pgd, that raises the interesting question about metamorphosis of belief. It would be interesting to see an experiment done on migration in(and out) of religion.


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18 Jul 2010, 8:23 pm

Fuzzy wrote:
Catechesis happens much too young in catholic raised kids.

First you are baptized before consent can be given, then communion is first taken around age 7, at an age too young to say "no". You are just starting school and making friends. You dont know what you believe at 7. You only know what you are told.

Around the preteen years, 12 or so, you go through confirmation, right at a time when your body is being flooded with hormones and everything is in turmoil. Ever parent a 12 year old? They are nothing I would call a rational decision maker.

Maybe thats the idea.


Well, infant baptism certainly doesn't harm the infant. What difference does it make if he consents or not? It isn't like circumcision.

Catholics probably make too much of a deal around the "first communion", and about "communion" in general.

Confirmation is just about having a rudimentary introduction to the tenets of the religion. Age 12 is probably okay for that. It isn't really about "rational decision making", is it? What aspect of religion could even be regarded as "rational?"



Fuzzy
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19 Jul 2010, 1:07 am

pandabear wrote:
Well, infant baptism certainly doesn't harm the infant. What difference does it make if he consents or not? It isn't like circumcision.


It matters as it becomes part of your public identity. Even if you dont identify as such, there are people who see you as forever belonging. While you can jump through red tape and eventually extradite yourself from the Catholic Church, revoking a baptism is impossible in the eyes of Christian Churches. Same as Islam. Once a muslim, always a muslim, and die if you dont agree.


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Sand
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19 Jul 2010, 1:43 am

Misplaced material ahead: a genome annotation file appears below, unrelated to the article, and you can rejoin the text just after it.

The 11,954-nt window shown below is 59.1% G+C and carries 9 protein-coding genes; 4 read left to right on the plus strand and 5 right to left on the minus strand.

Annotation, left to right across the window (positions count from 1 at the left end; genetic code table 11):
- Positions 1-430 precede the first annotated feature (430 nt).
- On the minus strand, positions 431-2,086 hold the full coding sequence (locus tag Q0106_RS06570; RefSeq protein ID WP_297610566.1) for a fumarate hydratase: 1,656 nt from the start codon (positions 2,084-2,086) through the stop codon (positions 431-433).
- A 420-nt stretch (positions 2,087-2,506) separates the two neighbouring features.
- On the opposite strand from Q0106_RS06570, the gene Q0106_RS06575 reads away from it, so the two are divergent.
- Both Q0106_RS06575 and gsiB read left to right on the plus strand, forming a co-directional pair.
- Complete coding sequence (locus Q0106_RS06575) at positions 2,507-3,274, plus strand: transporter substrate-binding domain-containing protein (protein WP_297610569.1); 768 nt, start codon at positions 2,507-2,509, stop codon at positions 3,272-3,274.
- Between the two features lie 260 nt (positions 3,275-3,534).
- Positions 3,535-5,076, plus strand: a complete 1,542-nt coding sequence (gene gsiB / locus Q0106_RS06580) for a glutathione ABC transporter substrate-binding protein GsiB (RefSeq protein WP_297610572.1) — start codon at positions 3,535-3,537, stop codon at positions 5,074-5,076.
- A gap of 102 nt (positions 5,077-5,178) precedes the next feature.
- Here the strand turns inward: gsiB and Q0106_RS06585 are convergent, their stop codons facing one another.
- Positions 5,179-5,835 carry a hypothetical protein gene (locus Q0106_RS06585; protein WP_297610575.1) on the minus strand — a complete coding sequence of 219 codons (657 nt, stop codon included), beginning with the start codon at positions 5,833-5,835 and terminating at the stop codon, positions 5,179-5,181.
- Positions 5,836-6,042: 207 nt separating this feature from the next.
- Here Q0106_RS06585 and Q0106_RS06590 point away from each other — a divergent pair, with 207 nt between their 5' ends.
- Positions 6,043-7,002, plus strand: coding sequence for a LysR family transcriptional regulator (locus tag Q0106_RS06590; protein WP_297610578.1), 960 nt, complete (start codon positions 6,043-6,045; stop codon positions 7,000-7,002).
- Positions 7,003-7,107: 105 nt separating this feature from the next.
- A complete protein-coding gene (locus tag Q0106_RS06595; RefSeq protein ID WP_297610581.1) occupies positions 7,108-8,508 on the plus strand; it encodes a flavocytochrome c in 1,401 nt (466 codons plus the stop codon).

The assumption here is that once someone matures at the age of 18 or 25 or whatever they suddenly become wise and sensible and can male reasonable decisions. Look around. Admittedly very young children totally dependent on their parents are in an extremely poor condition to make independent decisions but the school system does little if anything to improve analytical skills. And independent informational sources are tightly controlled and the controls, as can be seen by nations clamping down on the internet, are only getting tighter. Humanity as a whole is not in a state to make logical reasonable decisions so it continues to starve amongst agricultural plenty, suffer curable diseases, inflict insane brutalities upon itself for no good reason. Getting older should help but it doesn't.



Fuzzy
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19 Jul 2010, 4:49 am

Sand wrote:
The assumption here is that once someone matures at the age of 18 or 25 or whatever they suddenly become wise and sensible and can male reasonable decisions. Look around. Admittedly very young children totally dependent on their parents are in an extremely poor condition to make independent decisions but the school system does little if anything to improve analytical skills. And independent informational sources are tightly controlled and the controls, as can be seen by nations clamping down on the internet, are only getting tighter. Humanity as a whole is not in a state to make logical reasonable decisions so it continues to starve amongst agricultural plenty, suffer curable diseases, inflict insane brutalities upon itself for no good reason. Getting older should help but it doesn't.